Urban Health Institute,
Johns Hopkins University, Baltimore, USA
Questions and discussion
2pm Address by Mayor Boris Johnson
2.30pm SESSION THREE
Best practice seminars
Video link to Police Commissioner in Baltimore
(followed by plenary and discussion)
Chaired by Fitzroy Andrew
Chief Diversity Adviser,
London Borough of Havering
and Trustee, Eastside Young Leaders' Academy
5.00pm Conference ends
YOUNG, DRIFTING AND BLACK
The growing disaffection of black boys and their increased involvement in gangs and use of knives and guns, which in recent times all too often results in murder and has become an increasingly serious problem for the country as a whole and something the new Government must take action to help resolve.
In order to produce a new focus how to best stem this tide a one day conference that will examine how to achieve effective prevention rather than simply reacting to current trends is being organised by a new organisation Capital Men on 24th June 2010 at The London Muslim Centre 89-92 Whitechapel Road, London E1 1JQ.
Alarming statistics from the London Serious Youth Violence Board shows that between 2007 and 2009, 85 per cent of homicide victims aged 10 to 19 was from the black and minority ethnic communities. Boris Johnson, the Mayor of London will provide the keynote speech and restate his ongoing commitment to address violent youth crime in London.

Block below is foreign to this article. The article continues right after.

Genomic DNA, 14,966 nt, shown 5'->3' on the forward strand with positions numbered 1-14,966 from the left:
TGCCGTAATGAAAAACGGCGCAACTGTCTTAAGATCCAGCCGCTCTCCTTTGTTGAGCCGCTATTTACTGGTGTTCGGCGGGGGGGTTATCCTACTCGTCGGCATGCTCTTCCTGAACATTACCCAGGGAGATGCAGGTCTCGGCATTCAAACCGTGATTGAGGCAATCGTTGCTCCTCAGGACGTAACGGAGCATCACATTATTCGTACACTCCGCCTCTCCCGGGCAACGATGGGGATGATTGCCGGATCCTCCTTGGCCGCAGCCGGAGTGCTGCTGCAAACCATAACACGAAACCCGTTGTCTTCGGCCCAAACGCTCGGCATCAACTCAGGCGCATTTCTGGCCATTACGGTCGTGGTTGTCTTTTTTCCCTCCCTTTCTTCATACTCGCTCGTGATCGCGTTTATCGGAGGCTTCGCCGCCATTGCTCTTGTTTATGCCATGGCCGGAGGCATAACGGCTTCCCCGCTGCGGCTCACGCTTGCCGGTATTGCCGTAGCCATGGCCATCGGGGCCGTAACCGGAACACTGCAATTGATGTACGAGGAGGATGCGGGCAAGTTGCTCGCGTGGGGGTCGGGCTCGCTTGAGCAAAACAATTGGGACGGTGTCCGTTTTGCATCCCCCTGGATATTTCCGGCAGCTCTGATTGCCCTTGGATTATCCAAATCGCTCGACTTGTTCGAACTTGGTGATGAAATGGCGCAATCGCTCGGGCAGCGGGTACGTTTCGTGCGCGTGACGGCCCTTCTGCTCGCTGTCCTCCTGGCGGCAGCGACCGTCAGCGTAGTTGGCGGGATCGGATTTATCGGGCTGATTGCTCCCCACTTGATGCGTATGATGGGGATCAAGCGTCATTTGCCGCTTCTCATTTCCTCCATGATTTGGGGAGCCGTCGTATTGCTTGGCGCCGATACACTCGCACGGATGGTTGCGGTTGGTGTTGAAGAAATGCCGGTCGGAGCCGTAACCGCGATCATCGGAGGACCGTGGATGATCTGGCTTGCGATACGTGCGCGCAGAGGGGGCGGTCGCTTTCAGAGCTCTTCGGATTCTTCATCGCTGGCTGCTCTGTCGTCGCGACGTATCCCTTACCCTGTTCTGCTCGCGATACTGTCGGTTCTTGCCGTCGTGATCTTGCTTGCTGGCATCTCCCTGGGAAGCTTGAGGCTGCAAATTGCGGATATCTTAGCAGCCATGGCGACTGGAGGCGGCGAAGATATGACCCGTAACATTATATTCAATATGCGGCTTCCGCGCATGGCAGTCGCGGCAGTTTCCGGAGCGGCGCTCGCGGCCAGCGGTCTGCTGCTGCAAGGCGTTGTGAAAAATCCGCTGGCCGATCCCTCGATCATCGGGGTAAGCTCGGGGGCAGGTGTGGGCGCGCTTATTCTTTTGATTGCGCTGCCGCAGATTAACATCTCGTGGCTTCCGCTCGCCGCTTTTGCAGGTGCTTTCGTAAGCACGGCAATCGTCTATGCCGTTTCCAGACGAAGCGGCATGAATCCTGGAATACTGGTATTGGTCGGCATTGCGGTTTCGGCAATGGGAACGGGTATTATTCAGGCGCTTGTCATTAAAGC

Despite its seriousness, few seem willing or able to address the matter head-on or to say why disproportionate numbers of Black boys are involved. Also, real solutions remain elusive. Policy makers, practitioners and academics fail to agree on what can be practically done to deal with the disproportionate involvement of black male youth. Huge investment in recent years, especially in urban areas, have largely failed to halt the breakdown of social cohesion, eliminate unequal opportunity or break the persistent cycle of social dysfunction and exclusion. On the back of new research - “Living On A Knife Edge” - that will be launched on the day, the conference will offer new perspectives on the root causes of the problem and what can practically be done to prevent it.
Leading experts from both sides of the Atlantic will provide insight the most current approaches to tackling the problem. These include from the US Dr Abigail Norfleet James, Prof Philip Lea and from the UK Prof Gus John and Ray Lewis. Special focus will be given to the crucial role of schools in forging a preventative approach, the components of smart interventions will be examined as well as how schools can begin working more closely with the community and voluntary sectors to implement robust, grassroots solutions.
Kit Malthouse, Deputy Mayor for Policing said: "We welcome any initiatives to help address this long term problem. I hope this conference will help to stimulate the kind of long-term, comprehensive approaches that we need to tackle this issue'.
Capital Men is a specialist mentoring and mediation service for black boys at risk of exclusion. If you would like further help, support, advice or training please
contact us at:
Tel: +44 (0)20 8519 0118